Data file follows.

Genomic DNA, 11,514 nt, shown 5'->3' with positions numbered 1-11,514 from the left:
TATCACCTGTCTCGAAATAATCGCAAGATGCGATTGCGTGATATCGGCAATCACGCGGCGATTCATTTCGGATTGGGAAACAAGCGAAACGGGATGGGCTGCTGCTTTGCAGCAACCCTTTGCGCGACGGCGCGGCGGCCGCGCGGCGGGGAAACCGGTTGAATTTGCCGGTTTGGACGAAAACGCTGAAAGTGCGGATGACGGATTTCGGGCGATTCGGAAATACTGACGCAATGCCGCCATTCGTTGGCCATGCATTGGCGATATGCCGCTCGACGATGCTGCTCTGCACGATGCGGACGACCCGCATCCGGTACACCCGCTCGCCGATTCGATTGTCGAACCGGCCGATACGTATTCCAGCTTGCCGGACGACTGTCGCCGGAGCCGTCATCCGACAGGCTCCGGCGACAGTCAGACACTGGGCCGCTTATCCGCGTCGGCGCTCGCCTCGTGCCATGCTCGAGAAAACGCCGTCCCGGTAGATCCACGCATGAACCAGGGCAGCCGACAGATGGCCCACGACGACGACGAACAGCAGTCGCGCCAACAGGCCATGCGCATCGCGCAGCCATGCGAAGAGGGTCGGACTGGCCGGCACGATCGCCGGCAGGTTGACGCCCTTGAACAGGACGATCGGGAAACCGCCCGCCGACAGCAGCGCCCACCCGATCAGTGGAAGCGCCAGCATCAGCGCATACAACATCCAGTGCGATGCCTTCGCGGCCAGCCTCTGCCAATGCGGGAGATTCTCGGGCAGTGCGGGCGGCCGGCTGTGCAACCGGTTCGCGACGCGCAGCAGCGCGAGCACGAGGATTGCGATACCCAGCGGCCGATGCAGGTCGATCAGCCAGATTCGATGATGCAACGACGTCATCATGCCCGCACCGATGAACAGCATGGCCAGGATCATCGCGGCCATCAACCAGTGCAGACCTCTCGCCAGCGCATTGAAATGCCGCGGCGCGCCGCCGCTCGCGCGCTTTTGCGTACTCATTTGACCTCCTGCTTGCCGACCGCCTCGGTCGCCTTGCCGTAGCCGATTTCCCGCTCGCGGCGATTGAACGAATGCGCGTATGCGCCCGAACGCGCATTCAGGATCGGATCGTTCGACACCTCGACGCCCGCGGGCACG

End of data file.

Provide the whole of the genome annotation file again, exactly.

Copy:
Genomic DNA, 11,514 nt, shown 5'->3' with positions numbered 1-11,514 from the left:
TATCACCTGTCTCGAAATAATCGCAAGATGCGATTGCGTGATATCGGCAATCACGCGGCGATTCATTTCGGATTGGGAAACAAGCGAAACGGGATGGGCTGCTGCTTTGCAGCAACCCTTTGCGCGACGGCGCGGCGGCCGCGCGGCGGGGAAACCGGTTGAATTTGCCGGTTTGGACGAAAACGCTGAAAGTGCGGATGACGGATTTCGGGCGATTCGGAAATACTGACGCAATGCCGCCATTCGTTGGCCATGCATTGGCGATATGCCGCTCGACGATGCTGCTCTGCACGATGCGGACGACCCGCATCCGGTACACCCGCTCGCCGATTCGATTGTCGAACCGGCCGATACGTATTCCAGCTTGCCGGACGACTGTCGCCGGAGCCGTCATCCGACAGGCTCCGGCGACAGTCAGACACTGGGCCGCTTATCCGCGTCGGCGCTCGCCTCGTGCCATGCTCGAGAAAACGCCGTCCCGGTAGATCCACGCATGAACCAGGGCAGCCGACAGATGGCCCACGACGACGACGAACAGCAGTCGCGCCAACAGGCCATGCGCATCGCGCAGCCATGCGAAGAGGGTCGGACTGGCCGGCACGATCGCCGGCAGGTTGACGCCCTTGAACAGGACGATCGGGAAACCGCCCGCCGACAGCAGCGCCCACCCGATCAGTGGAAGCGCCAGCATCAGCGCATACAACATCCAGTGCGATGCCTTCGCGGCCAGCCTCTGCCAATGCGGGAGATTCTCGGGCAGTGCGGGCGGCCGGCTGTGCAACCGGTTCGCGACGCGCAGCAGCGCGAGCACGAGGATTGCGATACCCAGCGGCCGATGCAGGTCGATCAGCCAGATTCGATGATGCAACGACGTCATCATGCCCGCACCGATGAACAGCATGGCCAGGATCATCGCGGCCATCAACCAGTGCAGACCTCTCGCCAGCGCATTGAAATGCCGCGGCGCGCCGCCGCTCGCGCGCTTTTGCGTACTCATTTGACCTCCTGCTTGCCGACCGCCTCGGTCGCCTTGCCGTAGCCGATTTCCCGCTCGCGGCGATTGAACGAATGCGCGTATGCGCCCGAACGCGCATTCAGGATCGGATCGTTCGACACCTCGACGCCCGCGGGCACG